Perspective in photography and art utilizes the concept of imaginary vanishing points, or points at infinity, located at an infinite distance from the observer. This allows photographers and artists to create photographs and paintings that realistically render space, distances, and forms.
In my opinion, Photography is not a precise subject. Two people can stand on the same spot, viewing the same subject, use the same camera and get two different photographs. Aperture, Shutter Speed, White Balance and Zoom all contribute to the final image captured by the cameras sensor and saved to memory. Infinite possibilities? Maybe! Bit what exactly is infinite? Wikipedia describes Infinity (symbol: ∞) as an abstract concept describing something without any limit.
So what about Vanishing Points? If they can be located at an infinite distance from the observer and infinity is described as having no limits, does this mean I can have an infinite number of vanishing points at infinite distances into a photograph.
Confused? I know I am. Maybe I should be worrying less about infinity and vanishing points and concentrate more on getting the photograph.
However for the sake of argument let me explain why I took the photograph above of the Fremantle Prison Cell Block.
Simple really. I liked the composition.
The lines of the floor levels all converged towards the same spot at the opposite end of the corridor and if the corridor had been longer eventually the would have met at the same point. Hey! That’s a Vanishing Point.
OK! What about the next one of the beach shelter. First of all, I liked the sunset. But the main reason I photographed this was the perspective. The angles, especially in the roof. From where I was standing the two extreme points of the roof at the left and right of the photograph attracted my eye, especially as they both led away from the point nearest to me.
Uhh! Oh! Have I found more than one Vanishing Point? Is that allowed? Well have a read of this.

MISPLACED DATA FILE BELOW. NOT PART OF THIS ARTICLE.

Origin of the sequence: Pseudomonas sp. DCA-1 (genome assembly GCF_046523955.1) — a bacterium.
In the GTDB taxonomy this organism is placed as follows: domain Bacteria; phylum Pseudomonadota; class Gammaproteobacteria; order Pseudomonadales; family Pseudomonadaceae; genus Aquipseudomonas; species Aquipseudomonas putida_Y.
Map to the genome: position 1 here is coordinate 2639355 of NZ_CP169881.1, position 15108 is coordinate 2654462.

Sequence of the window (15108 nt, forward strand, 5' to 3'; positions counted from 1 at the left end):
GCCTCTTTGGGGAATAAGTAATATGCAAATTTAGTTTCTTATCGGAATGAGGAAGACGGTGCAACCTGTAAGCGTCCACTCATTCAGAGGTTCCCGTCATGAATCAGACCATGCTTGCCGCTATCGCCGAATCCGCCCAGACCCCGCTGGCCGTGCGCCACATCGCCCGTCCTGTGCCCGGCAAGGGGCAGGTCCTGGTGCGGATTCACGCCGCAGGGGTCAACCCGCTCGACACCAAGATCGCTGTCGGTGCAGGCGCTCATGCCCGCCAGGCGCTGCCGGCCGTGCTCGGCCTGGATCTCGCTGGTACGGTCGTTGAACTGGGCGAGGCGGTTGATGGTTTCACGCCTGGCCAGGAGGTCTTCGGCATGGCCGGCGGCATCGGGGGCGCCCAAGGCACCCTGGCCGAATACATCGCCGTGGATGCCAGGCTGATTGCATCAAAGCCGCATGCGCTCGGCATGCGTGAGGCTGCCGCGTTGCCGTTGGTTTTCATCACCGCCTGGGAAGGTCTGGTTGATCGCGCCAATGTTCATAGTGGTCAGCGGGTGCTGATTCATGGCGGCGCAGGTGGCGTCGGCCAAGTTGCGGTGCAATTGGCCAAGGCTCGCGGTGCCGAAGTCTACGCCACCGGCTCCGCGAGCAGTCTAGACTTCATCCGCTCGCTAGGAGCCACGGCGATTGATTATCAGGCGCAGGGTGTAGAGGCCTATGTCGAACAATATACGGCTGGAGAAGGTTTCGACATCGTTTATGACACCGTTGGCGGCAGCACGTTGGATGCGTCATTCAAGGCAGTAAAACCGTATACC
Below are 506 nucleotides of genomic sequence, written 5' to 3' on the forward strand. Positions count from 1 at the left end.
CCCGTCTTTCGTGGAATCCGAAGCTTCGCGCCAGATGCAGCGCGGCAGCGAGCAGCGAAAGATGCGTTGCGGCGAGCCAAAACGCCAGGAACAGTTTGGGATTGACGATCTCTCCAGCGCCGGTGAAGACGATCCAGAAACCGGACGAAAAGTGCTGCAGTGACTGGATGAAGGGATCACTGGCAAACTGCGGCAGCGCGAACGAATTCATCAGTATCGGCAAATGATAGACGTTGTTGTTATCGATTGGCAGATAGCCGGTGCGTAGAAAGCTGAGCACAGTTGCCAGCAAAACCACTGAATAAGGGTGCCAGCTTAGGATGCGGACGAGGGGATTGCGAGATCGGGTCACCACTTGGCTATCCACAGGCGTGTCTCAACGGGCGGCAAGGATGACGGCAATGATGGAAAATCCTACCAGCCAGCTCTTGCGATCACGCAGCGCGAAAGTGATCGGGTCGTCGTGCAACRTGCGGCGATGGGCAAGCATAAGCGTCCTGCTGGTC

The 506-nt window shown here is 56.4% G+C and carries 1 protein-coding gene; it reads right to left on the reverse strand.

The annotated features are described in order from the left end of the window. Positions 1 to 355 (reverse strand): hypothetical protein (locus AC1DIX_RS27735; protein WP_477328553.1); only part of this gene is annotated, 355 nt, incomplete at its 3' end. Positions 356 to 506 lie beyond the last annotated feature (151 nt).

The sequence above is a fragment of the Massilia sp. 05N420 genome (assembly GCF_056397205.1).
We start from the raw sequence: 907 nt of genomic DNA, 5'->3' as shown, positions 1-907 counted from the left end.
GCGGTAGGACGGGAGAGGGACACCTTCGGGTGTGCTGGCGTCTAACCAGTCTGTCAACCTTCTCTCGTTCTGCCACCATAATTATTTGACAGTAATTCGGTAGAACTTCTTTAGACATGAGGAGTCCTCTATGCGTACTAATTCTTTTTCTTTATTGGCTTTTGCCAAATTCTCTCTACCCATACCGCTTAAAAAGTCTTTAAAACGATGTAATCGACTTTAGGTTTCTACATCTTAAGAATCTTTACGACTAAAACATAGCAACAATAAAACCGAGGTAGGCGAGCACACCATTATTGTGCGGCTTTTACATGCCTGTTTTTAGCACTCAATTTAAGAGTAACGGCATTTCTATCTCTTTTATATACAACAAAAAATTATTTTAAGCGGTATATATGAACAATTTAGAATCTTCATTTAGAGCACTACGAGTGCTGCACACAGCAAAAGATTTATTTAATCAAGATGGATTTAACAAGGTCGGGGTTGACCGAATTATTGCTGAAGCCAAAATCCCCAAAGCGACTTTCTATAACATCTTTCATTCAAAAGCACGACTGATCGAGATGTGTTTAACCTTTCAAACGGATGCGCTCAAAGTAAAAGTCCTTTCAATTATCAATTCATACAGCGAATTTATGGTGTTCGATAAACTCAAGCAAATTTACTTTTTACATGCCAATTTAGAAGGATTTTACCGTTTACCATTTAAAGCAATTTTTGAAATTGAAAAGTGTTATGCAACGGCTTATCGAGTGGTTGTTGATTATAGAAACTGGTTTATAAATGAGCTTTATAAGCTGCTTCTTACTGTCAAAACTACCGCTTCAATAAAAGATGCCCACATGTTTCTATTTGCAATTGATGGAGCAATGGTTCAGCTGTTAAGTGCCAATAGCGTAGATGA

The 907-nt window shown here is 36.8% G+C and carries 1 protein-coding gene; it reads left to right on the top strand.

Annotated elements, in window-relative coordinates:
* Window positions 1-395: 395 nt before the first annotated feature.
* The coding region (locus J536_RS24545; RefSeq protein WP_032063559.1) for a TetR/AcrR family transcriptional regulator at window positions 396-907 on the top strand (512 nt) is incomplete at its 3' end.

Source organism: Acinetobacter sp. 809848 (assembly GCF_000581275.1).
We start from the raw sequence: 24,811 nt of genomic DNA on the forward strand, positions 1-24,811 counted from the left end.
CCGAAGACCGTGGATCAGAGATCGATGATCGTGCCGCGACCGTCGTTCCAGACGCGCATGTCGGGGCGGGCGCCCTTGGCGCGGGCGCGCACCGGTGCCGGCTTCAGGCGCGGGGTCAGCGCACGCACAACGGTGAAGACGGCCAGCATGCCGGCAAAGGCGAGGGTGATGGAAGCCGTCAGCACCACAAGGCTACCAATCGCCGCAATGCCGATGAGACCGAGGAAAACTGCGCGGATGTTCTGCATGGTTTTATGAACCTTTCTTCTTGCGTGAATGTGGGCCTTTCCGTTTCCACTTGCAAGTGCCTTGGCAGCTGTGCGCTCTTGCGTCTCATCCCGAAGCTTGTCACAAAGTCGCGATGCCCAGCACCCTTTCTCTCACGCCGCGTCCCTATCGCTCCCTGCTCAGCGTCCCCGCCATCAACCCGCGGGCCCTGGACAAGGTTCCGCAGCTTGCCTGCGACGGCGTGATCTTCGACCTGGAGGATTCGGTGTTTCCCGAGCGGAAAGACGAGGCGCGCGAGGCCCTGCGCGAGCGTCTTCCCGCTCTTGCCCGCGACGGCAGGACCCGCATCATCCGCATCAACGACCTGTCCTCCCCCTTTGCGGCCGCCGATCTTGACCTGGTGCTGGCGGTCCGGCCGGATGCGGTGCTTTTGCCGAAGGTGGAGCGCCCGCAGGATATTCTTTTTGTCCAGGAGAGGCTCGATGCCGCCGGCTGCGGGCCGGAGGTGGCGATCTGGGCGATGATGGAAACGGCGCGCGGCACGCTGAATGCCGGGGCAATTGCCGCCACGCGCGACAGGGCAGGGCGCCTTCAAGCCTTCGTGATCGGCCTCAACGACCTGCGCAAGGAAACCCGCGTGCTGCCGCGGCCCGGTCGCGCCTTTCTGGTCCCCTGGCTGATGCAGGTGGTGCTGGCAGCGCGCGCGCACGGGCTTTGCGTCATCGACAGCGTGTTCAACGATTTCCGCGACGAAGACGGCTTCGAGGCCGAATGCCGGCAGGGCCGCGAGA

In graphical perspective, a vanishing point is a point in the picture plane π that is determined by a line in space. Given the oculus or eye point O and a line L not parallel to π, let M be the line through O and parallel to L. Then the vanishing point of L is the intersection of M and π. Traditional linear drawings use one to three vanishing points.
This is getting too scientific for me. Maybe I should just concentrate on taking photographs of what I like and forget all this scientific mumbo jumbo. So here’s a few that I thought you might be interested in.
I love this one of the cloisters at Gloucester Cathedral. The lighting. The stonework. The way the passage gets smaller and smaller towards the centre of the photograph. Did you know that some scenes from the Harry Potter movies were filmed here in the cloisters.
The bridge in the photo above is situated over the River Clyde in Glasgow. What particularly attracted me to photograph the bridge was the lighting. Oh! And the way the bridge just got smaller and smaller towards the centre of the photograph. It almost disappears. Well It would, because it slopes down on the other side.
I like trains, the older the better. Here are two from the Ffestiniog Railway which takes you on a 13½ mile journey from the harbour in Porthmadog to the slate-quarrying town of Blaenau Ffestiniog. Conveniently both pulled into the station at the same time and I was able to capture them. What I like about this photograph is the way the carriages get smaller and smaller before disappearing round the corner.
This spiral staircase caught my eye as i was walking the ancient town walls of Conwy in North Wales. First of all the colour and then the way the stairs spiralled down getting smaller and smaller, not quite disappearing, but you get my drift.
Berwyn railway station in Denbighshire, Wales, was formerly a station on the Ruabon to Barmouth line. Passenger services were originally suspended from 14 December 1964 following flood damage and officially closed to passengers on Monday 18 January 1965. It has since been restored and reopened in 1986 as an intermediate station on the preserved Llangollen Railway.
What attracted me to photograph the station was the long sweeping curve of the platform and railway lines as the got smaller and ……..need I say more.